Making Stories

Making Stories

Andrew Wright   andrew@ili.hu  www.teachertraining.hu

www.andrewarticlesandstories.wordpress.com  (collection of articles)

 

Why make stories?

Some people use more brain cells if they can be creative.

What better ways are there of developing fluency?

Story making and story telling are a natural way of using language for real purposes.

Are there better ways of revising and re-using language?

And what better way of integrating the four skills?

What better way of linking work in the classroom with the outside world?

Which language level?

Any level…you make something with what you have got.  Isn’t confidence ‘to have a go’ the basis of fluency?

Beginners benefit by experiencing their modest range of language being used to create something new.

Advanced learners benefit through the opportunity to refine nuances of ideas and hone their language skills.

Any effort for the teacher?

No preparation.  No cost.  No talent except giving value to what is created and considering that your cup is half full and not half empty.

The only other effort is controlling your desire to do it for them.

But the curriculum is already very full!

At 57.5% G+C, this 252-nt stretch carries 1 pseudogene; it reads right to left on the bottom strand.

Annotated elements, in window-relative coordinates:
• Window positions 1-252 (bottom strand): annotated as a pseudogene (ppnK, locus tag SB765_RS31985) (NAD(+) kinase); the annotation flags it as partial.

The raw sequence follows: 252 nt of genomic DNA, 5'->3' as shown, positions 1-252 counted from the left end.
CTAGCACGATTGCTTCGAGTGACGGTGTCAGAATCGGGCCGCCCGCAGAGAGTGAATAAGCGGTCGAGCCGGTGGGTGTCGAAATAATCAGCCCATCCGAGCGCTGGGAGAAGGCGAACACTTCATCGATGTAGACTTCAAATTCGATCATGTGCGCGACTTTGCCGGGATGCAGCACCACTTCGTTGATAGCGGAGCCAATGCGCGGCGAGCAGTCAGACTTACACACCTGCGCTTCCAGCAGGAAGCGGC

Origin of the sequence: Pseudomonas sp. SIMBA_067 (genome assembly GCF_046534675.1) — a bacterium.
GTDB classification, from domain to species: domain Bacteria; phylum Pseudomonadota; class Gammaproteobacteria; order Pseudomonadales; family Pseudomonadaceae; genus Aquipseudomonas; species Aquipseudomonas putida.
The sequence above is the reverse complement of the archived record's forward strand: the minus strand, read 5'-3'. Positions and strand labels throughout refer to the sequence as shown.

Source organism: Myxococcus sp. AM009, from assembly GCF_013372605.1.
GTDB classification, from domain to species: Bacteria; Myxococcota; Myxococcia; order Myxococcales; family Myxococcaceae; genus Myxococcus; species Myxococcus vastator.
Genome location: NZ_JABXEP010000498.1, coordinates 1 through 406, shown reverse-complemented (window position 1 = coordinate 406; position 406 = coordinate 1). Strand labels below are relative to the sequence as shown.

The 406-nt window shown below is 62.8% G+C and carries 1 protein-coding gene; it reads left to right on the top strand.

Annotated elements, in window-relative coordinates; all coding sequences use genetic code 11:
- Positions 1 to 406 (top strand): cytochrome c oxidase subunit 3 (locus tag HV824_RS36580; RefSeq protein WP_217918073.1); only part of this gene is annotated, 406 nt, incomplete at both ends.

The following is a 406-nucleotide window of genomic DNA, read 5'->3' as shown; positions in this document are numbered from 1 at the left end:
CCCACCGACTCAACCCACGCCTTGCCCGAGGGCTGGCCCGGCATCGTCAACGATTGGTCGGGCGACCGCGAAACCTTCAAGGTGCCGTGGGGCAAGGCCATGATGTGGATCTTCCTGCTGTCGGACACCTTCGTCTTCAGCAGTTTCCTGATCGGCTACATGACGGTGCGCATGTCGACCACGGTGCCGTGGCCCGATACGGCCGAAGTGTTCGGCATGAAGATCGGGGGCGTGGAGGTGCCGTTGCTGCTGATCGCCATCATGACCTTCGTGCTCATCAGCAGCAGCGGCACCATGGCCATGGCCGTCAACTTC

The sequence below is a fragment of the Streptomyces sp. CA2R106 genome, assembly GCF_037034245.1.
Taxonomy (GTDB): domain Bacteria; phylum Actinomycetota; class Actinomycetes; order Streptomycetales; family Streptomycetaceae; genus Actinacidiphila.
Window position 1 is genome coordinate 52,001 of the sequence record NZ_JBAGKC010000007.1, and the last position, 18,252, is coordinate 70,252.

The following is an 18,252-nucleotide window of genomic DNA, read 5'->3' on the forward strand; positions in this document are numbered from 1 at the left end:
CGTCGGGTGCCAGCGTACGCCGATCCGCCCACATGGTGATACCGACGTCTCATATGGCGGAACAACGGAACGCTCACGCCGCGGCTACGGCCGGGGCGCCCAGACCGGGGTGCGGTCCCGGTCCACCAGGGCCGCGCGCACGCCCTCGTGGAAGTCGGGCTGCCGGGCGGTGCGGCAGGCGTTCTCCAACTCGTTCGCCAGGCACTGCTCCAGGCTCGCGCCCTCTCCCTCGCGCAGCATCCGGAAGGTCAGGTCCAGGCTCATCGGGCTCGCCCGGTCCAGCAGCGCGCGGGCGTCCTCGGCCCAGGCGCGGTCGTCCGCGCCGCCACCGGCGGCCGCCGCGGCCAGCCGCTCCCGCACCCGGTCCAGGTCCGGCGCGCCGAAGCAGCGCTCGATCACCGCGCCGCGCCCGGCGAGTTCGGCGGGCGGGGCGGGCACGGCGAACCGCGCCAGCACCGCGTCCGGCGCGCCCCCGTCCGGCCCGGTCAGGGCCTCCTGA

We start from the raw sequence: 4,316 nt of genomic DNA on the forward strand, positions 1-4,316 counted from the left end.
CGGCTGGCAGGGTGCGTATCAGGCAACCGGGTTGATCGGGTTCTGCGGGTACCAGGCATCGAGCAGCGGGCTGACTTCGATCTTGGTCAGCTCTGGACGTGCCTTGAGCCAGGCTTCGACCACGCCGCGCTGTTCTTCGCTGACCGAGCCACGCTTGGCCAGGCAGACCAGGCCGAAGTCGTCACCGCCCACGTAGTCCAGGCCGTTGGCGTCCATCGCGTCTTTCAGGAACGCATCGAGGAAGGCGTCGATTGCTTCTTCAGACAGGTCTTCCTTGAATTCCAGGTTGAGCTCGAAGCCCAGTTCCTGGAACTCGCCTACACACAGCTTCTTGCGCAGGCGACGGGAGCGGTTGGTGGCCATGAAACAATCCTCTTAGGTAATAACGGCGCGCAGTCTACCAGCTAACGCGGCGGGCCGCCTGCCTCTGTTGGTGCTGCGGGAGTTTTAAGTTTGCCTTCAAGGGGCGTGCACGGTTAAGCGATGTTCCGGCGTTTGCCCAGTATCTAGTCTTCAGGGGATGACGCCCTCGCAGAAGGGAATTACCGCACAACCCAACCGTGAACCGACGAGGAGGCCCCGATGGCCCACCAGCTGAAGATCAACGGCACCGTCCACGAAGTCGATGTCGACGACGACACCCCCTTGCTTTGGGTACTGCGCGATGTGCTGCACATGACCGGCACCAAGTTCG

If storymaking does not provide the students with rich and relevant experience of using language and developing fluency in the four skills then don’t do it…but feel sure that what you do instead is more effective.

 

Enthusiasm

Your enthusiasm for storymaking is important and the students mustn’t feel that it is just a technique for teaching English.

Your encouragement to the students to ‘have a go’ and not worry about mistakes.  Language use and desire for accuracy must be a consequence arising from a desire to express and understand ideas and feelings.

Questions

Apart from enthusiasm you need to get them going and you may need to nudge them towards: finding fresh ideas; particularising the information they use; developing dramatic tension; keeping to a consistent plot.

Do this by asking questions.

 

 

Technique of asking questions and building the story

  •  Ask the questions but try not to have in your mind a good answer…be open to any ideas even those which seem silly at the time.
  •  Don’t add ideas to make it better from your point of view.